or, stuff that I dragged out of my head

Location: Moncton, New Brunswick, Canada

Wednesday, July 09, 2008

They Say

Sometimes I think Finnish got it right; gender doesn't enter the picture at all. I don't mean grammatical gender, which has nothing to do with actual gender, although Finnish doesn't have that, either; I mean gender gender. There is a third-person pronoun corresponding to English "it" (it's "se"), and another ("hän") which means either "she" or "he", depending on context. My Finnish co-worker speaks terrific English, but it's something she still gets wrong most of the time, referring to her husband as "she".

I bring this up because of the hoo-ha at Facebook about gendered pronouns. You now have to specify your gender, after which Facebook will refer to your various actions with the correct reflexive pronoun; "Jane Doe has tagged herself in your photo." What did the used to say? "Themself". And oh so many people were up in arms about it!

Here is most of a snippy Associated Press piece about the imbroglio:

The online hangout Facebook is getting more serious about grammar. No more should users see jarringly incorrect declarations such as "Debbie changed their profile picture."

Users who haven't specified gender in their Facebook profiles will be asked to do so soon. That way, Facebook won't have to default to "their" or the made-up word "themself," as it had been doing.

While not knowing someone's gender poses grammatical challenges in English, it has created even larger headaches as Facebook expands to other languages, where a gender-neutral option isn't available in plural form.

I never registered any of this before because I don't give a possum's bum about Facebook. It seems a lot of people have been grousing about it, though; Google "facebook grammar" and you'll find an awful lot of links such as this one:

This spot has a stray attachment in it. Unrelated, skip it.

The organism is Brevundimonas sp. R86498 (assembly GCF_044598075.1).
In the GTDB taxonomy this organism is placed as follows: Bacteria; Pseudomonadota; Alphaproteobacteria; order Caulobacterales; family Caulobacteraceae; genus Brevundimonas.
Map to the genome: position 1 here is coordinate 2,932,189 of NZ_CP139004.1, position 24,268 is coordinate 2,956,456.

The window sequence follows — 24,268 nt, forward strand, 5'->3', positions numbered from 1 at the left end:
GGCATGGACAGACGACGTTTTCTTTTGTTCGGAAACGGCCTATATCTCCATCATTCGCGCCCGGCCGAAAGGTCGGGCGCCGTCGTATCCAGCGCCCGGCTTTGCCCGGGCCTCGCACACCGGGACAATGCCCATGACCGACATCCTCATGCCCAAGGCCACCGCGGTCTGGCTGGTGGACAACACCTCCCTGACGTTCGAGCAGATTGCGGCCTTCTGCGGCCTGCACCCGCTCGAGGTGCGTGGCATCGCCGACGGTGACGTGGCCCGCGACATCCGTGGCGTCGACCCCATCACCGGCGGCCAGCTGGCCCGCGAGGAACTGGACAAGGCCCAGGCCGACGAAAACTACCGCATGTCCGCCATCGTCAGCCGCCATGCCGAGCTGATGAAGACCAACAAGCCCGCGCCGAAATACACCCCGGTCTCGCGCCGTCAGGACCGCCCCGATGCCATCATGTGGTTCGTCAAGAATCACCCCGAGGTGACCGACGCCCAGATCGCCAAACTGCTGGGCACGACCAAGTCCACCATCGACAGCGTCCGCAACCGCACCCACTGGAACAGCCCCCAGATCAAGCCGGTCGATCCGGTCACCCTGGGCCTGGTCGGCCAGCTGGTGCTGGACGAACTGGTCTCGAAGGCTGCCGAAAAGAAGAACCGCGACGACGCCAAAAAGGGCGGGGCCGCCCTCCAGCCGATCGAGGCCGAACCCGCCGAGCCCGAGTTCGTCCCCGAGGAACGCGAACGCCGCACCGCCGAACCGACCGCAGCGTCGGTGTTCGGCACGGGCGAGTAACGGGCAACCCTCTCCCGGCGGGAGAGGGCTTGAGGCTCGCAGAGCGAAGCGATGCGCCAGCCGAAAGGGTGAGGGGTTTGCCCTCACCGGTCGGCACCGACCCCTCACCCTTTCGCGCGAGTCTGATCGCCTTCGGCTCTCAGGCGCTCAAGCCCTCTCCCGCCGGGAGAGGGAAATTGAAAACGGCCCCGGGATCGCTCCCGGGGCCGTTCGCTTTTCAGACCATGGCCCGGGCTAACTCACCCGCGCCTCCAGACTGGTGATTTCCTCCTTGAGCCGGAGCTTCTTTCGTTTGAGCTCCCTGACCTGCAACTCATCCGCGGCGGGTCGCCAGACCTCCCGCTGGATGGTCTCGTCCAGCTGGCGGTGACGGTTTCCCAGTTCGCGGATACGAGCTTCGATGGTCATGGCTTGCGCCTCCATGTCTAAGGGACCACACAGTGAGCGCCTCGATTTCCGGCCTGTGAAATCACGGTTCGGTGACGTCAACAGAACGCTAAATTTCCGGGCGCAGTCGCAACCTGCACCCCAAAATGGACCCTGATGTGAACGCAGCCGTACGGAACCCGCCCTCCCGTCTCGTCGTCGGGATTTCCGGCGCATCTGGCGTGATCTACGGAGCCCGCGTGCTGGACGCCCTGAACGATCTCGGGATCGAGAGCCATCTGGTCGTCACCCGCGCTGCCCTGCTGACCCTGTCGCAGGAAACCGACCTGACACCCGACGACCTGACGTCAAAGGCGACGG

As a new convert to Facebook, I've notices that its news and updates feature lack grammatical correctness.

For example, you might read that "John Smith has a picture to their profile."  (Emphasis mine).

That's because Facebook doesn't take into account one's gender.

But that's going to change.

As for what I think? For starters, "they" as a singular nominative pronoun (and the parallel "their" for the genitive pronoun) are inelegant, but they've been used for a very long time and are well established in the language. You don't have to use them, and never would in the most formal writing, but there's no point in pretending that they don't exist in this role; when you want a gender-free third-person pronoun, you can't use "it" when referring to a person, and so "they" has come to fill the need. Even if you don't like this usage, it's pointless to say it's wrong. It was once upon a time, but it isn't now. Thackeray used it in "Vanity Fair" a hundred and sixty years ago, so you get to use it now.

As for "themself", I think it's even more inelegant than singular "they" and "their", but I also think it's an inevitable outgrowth of them. If you're going to permit the plural pronouns to do double duty as singular ones, you can hardly carp when people naturally turn them into reflexive pronouns as well.

And it's not as if this is new, either. Calling "themself" a "made-up word" is a little short-sighted, because first, all words are made up at one point or another, and second, the word is very very old; William Caxton used it back in the fifteenth century (rendered in modern English, "Each of them should make themself ready").

I'd avoid "themself" wherever possible, and I'd encourage any author to write around it, but I wouldn't call it flat-out wrong. Ugly, yes, a little, but not wrong. Any word that's been around for over five hundred years has surely earned itself its little foothold in the language.


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